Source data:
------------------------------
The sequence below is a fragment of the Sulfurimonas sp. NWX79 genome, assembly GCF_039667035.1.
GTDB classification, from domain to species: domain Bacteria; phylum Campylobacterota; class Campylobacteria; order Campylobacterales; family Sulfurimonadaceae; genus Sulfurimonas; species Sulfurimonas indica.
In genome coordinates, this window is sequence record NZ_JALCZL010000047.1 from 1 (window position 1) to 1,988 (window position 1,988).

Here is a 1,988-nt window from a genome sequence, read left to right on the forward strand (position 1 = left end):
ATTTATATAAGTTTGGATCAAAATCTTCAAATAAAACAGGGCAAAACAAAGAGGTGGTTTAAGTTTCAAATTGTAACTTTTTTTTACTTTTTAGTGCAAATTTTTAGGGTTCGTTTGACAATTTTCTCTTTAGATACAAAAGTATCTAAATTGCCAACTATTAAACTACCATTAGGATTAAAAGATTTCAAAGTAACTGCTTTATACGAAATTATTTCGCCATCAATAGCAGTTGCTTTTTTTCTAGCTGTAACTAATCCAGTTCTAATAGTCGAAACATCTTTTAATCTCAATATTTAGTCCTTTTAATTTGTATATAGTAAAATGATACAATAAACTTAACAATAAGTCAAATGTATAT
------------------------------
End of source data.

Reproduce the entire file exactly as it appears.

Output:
The sequence below is a fragment of the Sulfurimonas sp. NWX79 genome, assembly GCF_039667035.1.
GTDB classification, from domain to species: domain Bacteria; phylum Campylobacterota; class Campylobacteria; order Campylobacterales; family Sulfurimonadaceae; genus Sulfurimonas; species Sulfurimonas indica.
In genome coordinates, this window is sequence record NZ_JALCZL010000047.1 from 1 (window position 1) to 1,988 (window position 1,988).

Here is a 1,988-nt window from a genome sequence, read left to right on the forward strand (position 1 = left end):
ATTTATATAAGTTTGGATCAAAATCTTCAAATAAAACAGGGCAAAACAAAGAGGTGGTTTAAGTTTCAAATTGTAACTTTTTTTTACTTTTTAGTGCAAATTTTTAGGGTTCGTTTGACAATTTTCTCTTTAGATACAAAAGTATCTAAATTGCCAACTATTAAACTACCATTAGGATTAAAAGATTTCAAAGTAACTGCTTTATACGAAATTATTTCGCCATCAATAGCAGTTGCTTTTTTTCTAGCTGTAACTAATCCAGTTCTAATAGTCGAAACATCTTTTAATCTCAATATTTAGTCCTTTTAATTTGTATATAGTAAAATGATACAATAAACTTAACAATAAGTCAAATGTATAT